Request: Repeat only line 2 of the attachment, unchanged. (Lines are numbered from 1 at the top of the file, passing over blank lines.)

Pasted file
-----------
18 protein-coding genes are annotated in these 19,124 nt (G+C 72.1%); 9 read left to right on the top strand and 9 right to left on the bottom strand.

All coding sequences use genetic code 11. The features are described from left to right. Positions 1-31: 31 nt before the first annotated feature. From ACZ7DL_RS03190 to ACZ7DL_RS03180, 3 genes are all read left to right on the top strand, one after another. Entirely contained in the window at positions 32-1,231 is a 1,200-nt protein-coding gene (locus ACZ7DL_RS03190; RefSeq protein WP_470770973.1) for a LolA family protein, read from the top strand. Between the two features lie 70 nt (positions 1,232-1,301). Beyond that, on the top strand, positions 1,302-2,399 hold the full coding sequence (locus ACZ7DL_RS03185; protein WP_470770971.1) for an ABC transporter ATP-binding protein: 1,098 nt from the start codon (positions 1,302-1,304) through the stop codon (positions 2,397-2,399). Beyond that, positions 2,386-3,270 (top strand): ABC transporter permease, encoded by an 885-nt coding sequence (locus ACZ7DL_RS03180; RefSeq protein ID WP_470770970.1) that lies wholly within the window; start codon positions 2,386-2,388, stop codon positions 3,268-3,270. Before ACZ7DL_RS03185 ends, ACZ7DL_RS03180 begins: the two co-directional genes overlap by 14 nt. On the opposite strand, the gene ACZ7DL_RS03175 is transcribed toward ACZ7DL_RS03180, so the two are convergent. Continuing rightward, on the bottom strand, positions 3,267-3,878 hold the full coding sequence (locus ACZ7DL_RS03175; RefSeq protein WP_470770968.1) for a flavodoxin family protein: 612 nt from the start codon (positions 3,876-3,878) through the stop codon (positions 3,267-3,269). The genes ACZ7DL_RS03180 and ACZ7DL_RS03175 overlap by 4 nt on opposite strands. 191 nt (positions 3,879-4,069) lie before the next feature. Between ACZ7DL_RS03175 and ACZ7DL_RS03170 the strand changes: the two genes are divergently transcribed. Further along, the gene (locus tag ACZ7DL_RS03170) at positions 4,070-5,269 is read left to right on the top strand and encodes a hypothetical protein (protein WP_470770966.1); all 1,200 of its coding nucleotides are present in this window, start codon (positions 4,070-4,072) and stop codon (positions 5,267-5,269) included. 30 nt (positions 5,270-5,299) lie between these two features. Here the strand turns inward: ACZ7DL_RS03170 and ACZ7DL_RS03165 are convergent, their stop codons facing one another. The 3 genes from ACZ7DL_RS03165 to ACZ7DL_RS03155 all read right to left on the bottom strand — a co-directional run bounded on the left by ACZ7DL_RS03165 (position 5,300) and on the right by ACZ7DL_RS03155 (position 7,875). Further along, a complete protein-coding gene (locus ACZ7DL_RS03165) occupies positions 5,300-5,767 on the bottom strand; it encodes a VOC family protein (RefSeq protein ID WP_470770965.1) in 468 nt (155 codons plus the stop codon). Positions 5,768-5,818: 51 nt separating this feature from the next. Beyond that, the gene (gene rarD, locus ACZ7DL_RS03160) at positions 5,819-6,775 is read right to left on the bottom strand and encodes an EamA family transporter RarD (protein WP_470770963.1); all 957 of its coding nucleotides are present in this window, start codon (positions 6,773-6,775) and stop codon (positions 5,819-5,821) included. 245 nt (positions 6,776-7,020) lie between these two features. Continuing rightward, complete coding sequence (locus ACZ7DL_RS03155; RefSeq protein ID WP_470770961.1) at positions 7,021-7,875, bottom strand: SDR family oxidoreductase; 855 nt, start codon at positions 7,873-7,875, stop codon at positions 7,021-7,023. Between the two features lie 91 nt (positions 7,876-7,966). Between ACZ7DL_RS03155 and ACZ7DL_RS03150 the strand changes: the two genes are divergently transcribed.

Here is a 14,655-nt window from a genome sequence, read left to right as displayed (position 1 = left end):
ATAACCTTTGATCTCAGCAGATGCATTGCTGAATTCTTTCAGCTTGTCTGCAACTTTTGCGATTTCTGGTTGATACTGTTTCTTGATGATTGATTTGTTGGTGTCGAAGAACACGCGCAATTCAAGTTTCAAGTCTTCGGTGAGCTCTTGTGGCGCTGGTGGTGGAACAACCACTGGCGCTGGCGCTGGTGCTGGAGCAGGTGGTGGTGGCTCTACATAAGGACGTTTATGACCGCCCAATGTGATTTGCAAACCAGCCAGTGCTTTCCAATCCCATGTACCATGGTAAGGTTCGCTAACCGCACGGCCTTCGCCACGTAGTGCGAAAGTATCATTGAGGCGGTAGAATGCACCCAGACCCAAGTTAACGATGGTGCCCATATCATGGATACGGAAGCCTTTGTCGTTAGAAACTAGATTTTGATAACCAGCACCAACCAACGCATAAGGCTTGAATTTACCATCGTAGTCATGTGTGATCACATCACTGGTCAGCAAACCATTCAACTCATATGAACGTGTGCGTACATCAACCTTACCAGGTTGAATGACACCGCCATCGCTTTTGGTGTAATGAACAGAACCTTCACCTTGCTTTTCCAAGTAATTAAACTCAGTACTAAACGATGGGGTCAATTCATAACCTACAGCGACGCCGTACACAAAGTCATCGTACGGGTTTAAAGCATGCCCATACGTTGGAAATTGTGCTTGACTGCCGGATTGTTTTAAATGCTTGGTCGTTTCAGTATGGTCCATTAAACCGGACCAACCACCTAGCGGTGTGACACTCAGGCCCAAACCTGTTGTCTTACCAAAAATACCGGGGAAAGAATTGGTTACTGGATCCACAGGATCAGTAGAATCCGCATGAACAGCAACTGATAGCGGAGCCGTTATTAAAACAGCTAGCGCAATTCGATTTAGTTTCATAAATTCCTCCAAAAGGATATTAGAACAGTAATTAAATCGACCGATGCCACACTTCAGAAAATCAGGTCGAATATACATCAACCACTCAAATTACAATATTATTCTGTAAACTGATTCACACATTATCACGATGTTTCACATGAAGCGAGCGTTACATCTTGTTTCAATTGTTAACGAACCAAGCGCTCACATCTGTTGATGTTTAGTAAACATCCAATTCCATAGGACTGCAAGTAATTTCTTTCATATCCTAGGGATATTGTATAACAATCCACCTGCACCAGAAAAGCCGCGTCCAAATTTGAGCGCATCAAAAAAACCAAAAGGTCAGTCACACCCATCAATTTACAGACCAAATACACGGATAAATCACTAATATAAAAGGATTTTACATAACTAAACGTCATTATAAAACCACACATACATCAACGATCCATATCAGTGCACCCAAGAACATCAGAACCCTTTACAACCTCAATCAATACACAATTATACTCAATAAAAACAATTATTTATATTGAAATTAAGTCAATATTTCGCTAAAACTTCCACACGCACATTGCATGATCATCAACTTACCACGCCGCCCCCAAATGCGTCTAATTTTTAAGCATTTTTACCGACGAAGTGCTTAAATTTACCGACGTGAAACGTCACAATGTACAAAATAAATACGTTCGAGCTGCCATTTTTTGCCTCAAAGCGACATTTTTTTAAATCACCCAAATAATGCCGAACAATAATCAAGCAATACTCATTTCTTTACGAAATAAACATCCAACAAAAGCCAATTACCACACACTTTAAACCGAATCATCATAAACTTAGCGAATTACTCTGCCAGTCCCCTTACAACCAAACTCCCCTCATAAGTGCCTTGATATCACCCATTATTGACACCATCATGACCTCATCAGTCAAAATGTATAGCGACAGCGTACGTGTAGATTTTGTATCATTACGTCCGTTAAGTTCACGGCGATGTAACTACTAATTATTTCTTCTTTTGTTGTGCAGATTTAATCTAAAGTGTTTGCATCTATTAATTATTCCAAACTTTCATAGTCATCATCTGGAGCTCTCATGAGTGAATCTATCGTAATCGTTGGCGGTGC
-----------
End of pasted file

All coding sequences use genetic code 11. The features are described from left to right. Positions 1-31: 31 nt before the first annotated feature. From ACZ7DL_RS03190 to ACZ7DL_RS03180, 3 genes are all read left to right on the top strand, one after another. Entirely contained in the window at positions 32-1,231 is a 1,200-nt protein-coding gene (locus ACZ7DL_RS03190; RefSeq protein WP_470770973.1) for a LolA family protein, read from the top strand. Between the two features lie 70 nt (positions 1,232-1,301). Beyond that, on the top strand, positions 1,302-2,399 hold the full coding sequence (locus ACZ7DL_RS03185; protein WP_470770971.1) for an ABC transporter ATP-binding protein: 1,098 nt from the start codon (positions 1,302-1,304) through the stop codon (positions 2,397-2,399). Beyond that, positions 2,386-3,270 (top strand): ABC transporter permease, encoded by an 885-nt coding sequence (locus ACZ7DL_RS03180; RefSeq protein ID WP_470770970.1) that lies wholly within the window; start codon positions 2,386-2,388, stop codon positions 3,268-3,270. Before ACZ7DL_RS03185 ends, ACZ7DL_RS03180 begins: the two co-directional genes overlap by 14 nt. On the opposite strand, the gene ACZ7DL_RS03175 is transcribed toward ACZ7DL_RS03180, so the two are convergent. Continuing rightward, on the bottom strand, positions 3,267-3,878 hold the full coding sequence (locus ACZ7DL_RS03175; RefSeq protein WP_470770968.1) for a flavodoxin family protein: 612 nt from the start codon (positions 3,876-3,878) through the stop codon (positions 3,267-3,269). The genes ACZ7DL_RS03180 and ACZ7DL_RS03175 overlap by 4 nt on opposite strands. 191 nt (positions 3,879-4,069) lie before the next feature. Between ACZ7DL_RS03175 and ACZ7DL_RS03170 the strand changes: the two genes are divergently transcribed. Further along, the gene (locus tag ACZ7DL_RS03170) at positions 4,070-5,269 is read left to right on the top strand and encodes a hypothetical protein (protein WP_470770966.1); all 1,200 of its coding nucleotides are present in this window, start codon (positions 4,070-4,072) and stop codon (positions 5,267-5,269) included. 30 nt (positions 5,270-5,299) lie between these two features. Here the strand turns inward: ACZ7DL_RS03170 and ACZ7DL_RS03165 are convergent, their stop codons facing one another. The 3 genes from ACZ7DL_RS03165 to ACZ7DL_RS03155 all read right to left on the bottom strand — a co-directional run bounded on the left by ACZ7DL_RS03165 (position 5,300) and on the right by ACZ7DL_RS03155 (position 7,875). Further along, a complete protein-coding gene (locus ACZ7DL_RS03165) occupies positions 5,300-5,767 on the bottom strand; it encodes a VOC family protein (RefSeq protein ID WP_470770965.1) in 468 nt (155 codons plus the stop codon). Positions 5,768-5,818: 51 nt separating this feature from the next. Beyond that, the gene (gene rarD, locus ACZ7DL_RS03160) at positions 5,819-6,775 is read right to left on the bottom strand and encodes an EamA family transporter RarD (protein WP_470770963.1); all 957 of its coding nucleotides are present in this window, start codon (positions 6,773-6,775) and stop codon (positions 5,819-5,821) included. 245 nt (positions 6,776-7,020) lie between these two features. Continuing rightward, complete coding sequence (locus ACZ7DL_RS03155; RefSeq protein ID WP_470770961.1) at positions 7,021-7,875, bottom strand: SDR family oxidoreductase; 855 nt, start codon at positions 7,873-7,875, stop codon at positions 7,021-7,023. Between the two features lie 91 nt (positions 7,876-7,966). Between ACZ7DL_RS03155 and ACZ7DL_RS03150 the strand changes: the two genes are divergently transcribed.